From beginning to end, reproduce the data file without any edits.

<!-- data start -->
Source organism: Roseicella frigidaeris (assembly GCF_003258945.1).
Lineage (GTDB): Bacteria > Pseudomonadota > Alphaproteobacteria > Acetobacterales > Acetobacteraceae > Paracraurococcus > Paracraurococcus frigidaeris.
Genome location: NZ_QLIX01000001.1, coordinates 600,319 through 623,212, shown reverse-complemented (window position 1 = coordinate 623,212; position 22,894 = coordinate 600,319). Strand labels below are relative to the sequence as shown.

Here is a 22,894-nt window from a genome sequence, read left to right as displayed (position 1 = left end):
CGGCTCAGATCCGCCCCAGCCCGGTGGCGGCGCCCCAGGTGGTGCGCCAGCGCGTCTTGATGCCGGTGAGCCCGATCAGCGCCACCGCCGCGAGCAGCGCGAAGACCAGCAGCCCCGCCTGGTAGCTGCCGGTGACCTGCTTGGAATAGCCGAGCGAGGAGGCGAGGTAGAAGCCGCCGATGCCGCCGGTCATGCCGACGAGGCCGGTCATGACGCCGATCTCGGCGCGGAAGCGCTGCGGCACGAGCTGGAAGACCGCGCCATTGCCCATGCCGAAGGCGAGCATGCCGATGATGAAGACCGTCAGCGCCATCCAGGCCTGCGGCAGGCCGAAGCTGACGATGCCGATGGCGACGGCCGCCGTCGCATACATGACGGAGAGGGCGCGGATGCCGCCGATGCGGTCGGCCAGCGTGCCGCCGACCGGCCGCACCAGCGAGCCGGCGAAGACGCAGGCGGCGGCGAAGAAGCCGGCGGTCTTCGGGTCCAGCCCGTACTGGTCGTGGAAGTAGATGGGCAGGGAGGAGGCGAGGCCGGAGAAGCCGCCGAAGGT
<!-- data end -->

Source organism: Roseicella frigidaeris (assembly GCF_003258945.1).
Lineage (GTDB): Bacteria > Pseudomonadota > Alphaproteobacteria > Acetobacterales > Acetobacteraceae > Paracraurococcus > Paracraurococcus frigidaeris.
Genome location: NZ_QLIX01000001.1, coordinates 600,319 through 623,212, shown reverse-complemented (window position 1 = coordinate 623,212; position 22,894 = coordinate 600,319). Strand labels below are relative to the sequence as shown.

Here is a 22,894-nt window from a genome sequence, read left to right as displayed (position 1 = left end):
CGGCTCAGATCCGCCCCAGCCCGGTGGCGGCGCCCCAGGTGGTGCGCCAGCGCGTCTTGATGCCGGTGAGCCCGATCAGCGCCACCGCCGCGAGCAGCGCGAAGACCAGCAGCCCCGCCTGGTAGCTGCCGGTGACCTGCTTGGAATAGCCGAGCGAGGAGGCGAGGTAGAAGCCGCCGATGCCGCCGGTCATGCCGACGAGGCCGGTCATGACGCCGATCTCGGCGCGGAAGCGCTGCGGCACGAGCTGGAAGACCGCGCCATTGCCCATGCCGAAGGCGAGCATGCCGATGATGAAGACCGTCAGCGCCATCCAGGCCTGCGGCAGGCCGAAGCTGACGATGCCGATGGCGACGGCCGCCGTCGCATACATGACGGAGAGGGCGCGGATGCCGCCGATGCGGTCGGCCAGCGTGCCGCCGACCGGCCGCACCAGCGAGCCGGCGAAGACGCAGGCGGCGGCGAAGAAGCCGGCGGTCTTCGGGTCCAGCCCGTACTGGTCGTGGAAGTAGATGGGCAGGGAGGAGGCGAGGCCGGAGAAGCCGCCGAAGGT